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111 Junior lawyers have phones too these days. But it does take a lot fewer humans to have a law practice than it used to in the typewriter/white-out/read digests in the library era (which was ending as I was starting, but still palpable), even without considering the scam aspects.


Posted by: CharleyCarp | Link to this comment | 01-16-14 10:21 AM
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120: If he's right, we already are.


Posted by: Eggplant | Link to this comment | 01-16-14 10:21 AM
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So maybe the right formulation is: in the future, everyone will pay royalties to Stephen Wolfram for the use of "words", or as they will be known, "Wolframords".


Posted by: essear | Link to this comment | 01-16-14 10:26 AM
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It's enough that someone somewhere will pay you to do something, but the vast majority of junior openings are for people with 3-5 years experience with a particular development stack and set of frameworks

That's what employers want, but they really seem desperate and willing to hire with much less than that. Many people in my bootcamp cohort are employed by this point, a month out, some for over 100k. I just had a technical interview for a position that would be entirely responsible for a startup's web front-end--is makes absolutely no sense that they'd even consider me, given my experience, but they did, because of how bubbly things are right now.

Of course I'm still unemployed and feeling hopeless, but if I ever start sending out applications something will probably happen.


Posted by: x.trapnel | Link to this comment | 01-16-14 10:39 AM
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Also, on what language(s) and tools to learn question, I would suggest dong it backward: go to a big professional job listings site (like indeed.com), run some searches for the kind of job you want, and then see what skills seem to be in high-demand for them. (Or, conversely, run a simple search for "Python" and see what kind of jobs are being targeted at Python programmers).


Posted by: Criminally Bulgur | Link to this comment | 01-16-14 10:40 AM
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Dude send out those applications or you could end up as my manny.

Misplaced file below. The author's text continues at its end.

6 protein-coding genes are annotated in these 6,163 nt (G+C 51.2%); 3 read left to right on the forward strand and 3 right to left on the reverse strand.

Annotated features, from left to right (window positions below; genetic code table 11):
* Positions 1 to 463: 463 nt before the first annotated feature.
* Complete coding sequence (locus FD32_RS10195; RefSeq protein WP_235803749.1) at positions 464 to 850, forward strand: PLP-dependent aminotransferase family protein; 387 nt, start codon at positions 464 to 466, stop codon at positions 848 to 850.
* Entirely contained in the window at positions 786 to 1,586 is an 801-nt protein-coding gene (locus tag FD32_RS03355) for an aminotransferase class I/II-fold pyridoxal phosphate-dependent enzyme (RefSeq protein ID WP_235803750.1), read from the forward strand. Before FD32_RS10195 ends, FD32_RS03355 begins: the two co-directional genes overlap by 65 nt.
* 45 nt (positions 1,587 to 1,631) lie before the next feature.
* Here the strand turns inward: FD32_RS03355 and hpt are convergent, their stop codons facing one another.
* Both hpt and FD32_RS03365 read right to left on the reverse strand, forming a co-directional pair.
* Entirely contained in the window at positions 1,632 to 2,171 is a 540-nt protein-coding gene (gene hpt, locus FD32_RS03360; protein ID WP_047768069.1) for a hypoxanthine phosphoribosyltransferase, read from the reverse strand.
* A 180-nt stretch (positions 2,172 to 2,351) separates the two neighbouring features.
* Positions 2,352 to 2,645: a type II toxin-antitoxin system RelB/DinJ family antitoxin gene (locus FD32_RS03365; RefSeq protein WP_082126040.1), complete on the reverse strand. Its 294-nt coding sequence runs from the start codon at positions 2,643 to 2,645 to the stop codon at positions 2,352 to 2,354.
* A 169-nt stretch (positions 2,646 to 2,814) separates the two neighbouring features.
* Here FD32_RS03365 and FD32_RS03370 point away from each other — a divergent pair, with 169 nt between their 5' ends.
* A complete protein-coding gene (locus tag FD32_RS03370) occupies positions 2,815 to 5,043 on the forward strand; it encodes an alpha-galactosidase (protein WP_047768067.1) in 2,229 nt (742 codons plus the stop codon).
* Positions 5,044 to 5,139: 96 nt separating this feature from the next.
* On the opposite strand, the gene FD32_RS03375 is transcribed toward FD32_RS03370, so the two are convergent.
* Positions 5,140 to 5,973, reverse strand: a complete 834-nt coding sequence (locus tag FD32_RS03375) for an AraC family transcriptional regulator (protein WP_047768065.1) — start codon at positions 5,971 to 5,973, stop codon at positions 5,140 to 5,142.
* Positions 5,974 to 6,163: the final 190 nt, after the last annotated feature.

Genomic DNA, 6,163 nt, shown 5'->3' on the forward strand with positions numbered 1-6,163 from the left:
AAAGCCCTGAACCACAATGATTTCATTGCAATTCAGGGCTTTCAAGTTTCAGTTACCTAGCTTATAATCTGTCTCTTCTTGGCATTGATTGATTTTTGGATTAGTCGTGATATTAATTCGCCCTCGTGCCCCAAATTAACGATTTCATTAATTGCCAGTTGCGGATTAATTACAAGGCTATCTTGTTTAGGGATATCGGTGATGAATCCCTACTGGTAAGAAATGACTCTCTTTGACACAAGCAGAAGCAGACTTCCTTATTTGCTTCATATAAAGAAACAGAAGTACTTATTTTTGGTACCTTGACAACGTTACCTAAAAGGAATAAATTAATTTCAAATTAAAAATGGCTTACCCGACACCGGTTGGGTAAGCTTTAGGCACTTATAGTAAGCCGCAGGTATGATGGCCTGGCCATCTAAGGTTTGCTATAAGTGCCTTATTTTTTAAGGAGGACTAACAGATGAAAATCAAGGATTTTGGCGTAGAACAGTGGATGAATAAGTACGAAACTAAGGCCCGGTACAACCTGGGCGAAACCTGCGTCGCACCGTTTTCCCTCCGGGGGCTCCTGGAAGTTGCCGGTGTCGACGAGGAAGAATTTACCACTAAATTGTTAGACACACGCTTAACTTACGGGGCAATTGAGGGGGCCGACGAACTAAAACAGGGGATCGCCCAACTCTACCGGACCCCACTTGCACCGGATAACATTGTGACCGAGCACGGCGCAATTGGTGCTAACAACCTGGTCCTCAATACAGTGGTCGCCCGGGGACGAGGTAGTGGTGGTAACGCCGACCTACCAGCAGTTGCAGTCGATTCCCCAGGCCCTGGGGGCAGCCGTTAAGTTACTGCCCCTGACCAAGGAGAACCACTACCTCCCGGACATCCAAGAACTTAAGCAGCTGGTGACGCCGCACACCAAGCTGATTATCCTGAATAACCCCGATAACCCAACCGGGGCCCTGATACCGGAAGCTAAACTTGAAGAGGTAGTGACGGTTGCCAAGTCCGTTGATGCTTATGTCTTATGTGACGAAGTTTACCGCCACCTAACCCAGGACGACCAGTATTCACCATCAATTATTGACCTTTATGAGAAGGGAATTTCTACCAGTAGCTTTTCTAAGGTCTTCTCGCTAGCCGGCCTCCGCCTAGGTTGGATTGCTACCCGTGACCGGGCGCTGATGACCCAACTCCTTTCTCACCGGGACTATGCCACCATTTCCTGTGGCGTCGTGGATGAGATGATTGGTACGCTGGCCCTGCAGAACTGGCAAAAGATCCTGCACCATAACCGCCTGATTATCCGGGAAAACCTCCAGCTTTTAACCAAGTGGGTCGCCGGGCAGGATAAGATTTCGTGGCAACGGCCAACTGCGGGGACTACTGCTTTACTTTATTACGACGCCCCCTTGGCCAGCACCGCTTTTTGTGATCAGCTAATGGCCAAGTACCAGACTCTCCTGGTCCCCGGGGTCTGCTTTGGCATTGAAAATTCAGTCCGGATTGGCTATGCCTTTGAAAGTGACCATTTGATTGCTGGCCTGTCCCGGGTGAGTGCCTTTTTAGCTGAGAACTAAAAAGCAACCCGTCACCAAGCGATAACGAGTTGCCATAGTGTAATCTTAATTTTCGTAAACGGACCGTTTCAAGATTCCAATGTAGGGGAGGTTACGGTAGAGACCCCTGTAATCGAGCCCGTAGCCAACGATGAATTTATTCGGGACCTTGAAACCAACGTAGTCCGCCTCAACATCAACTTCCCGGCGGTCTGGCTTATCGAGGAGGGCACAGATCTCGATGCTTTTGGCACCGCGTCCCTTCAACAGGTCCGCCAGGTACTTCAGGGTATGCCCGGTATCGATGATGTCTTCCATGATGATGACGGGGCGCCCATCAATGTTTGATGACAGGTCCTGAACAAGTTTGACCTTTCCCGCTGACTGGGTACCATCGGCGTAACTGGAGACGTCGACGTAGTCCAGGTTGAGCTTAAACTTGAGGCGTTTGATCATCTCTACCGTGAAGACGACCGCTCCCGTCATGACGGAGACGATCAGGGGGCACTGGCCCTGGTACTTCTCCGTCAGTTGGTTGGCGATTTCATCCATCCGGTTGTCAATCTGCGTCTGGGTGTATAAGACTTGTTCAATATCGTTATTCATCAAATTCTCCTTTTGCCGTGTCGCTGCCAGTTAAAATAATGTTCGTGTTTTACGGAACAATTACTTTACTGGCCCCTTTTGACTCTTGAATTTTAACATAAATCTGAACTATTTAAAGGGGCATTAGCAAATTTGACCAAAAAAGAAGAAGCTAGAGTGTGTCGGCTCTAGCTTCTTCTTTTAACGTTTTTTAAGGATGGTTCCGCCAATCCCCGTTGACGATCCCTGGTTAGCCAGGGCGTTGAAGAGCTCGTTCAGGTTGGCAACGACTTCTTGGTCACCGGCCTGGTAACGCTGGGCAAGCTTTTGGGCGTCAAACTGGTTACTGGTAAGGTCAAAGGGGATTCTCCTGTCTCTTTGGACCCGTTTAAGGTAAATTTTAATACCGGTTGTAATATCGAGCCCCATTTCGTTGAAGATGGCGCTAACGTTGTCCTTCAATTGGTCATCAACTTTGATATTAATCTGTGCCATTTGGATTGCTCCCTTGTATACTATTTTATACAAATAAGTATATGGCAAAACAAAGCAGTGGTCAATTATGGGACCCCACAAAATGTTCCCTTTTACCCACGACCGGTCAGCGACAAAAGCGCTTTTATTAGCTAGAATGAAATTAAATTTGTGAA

Posted by: Robert Halford | Link to this comment | 01-16-14 10:40 AM
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125 is sound advice.

I forget trapnel, which language are you learning?


Posted by: Barry Freed | Link to this comment | 01-16-14 10:44 AM
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I know some Ruby (+ Rails) & JavaScript. I know a bit of Python, too, but not much.


Posted by: x.trapnel | Link to this comment | 01-16-14 10:47 AM
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100-101: Python may be the most common language in use for general scripting in libraries, but javascript/php/ruby are the main ones I see for web work. I think a fair amount of application development is in Java. Also perl is often used for certain types of data manipulation but it seems like people don't start with that anymore.


Posted by: fake accent | Link to this comment | 01-16-14 10:49 AM
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But I don't understand where competent senior lawyers are going to come from if the apprenticeship structure, where you can get paid to learn how not to be useless, goes completely away.

There is no indication that the apprenticeship structure will go away. Junior lawyers still have to learn how not to be useless. Clients are just starting to decide that they would prefer not to pay for that. So I would imagine the profession will move back to something like a more traditional apprenticeship structure, where junior lawyers are paid much, much less while they're learning to be useful. The only weird part about the current setup is that they are paid so well during the years when they are so useless.


Posted by: urple | Link to this comment | 01-16-14 10:58 AM
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You could pay him extra to back you up in Unfogged threads. "The kid can tie her own shoes! Fire up the laptop and I want five comments calling PGD an asshole!"


Posted by: PGD | Link to this comment | 01-16-14 11:02 AM
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131 to 126.


Posted by: PGD | Link to this comment | 01-16-14 11:03 AM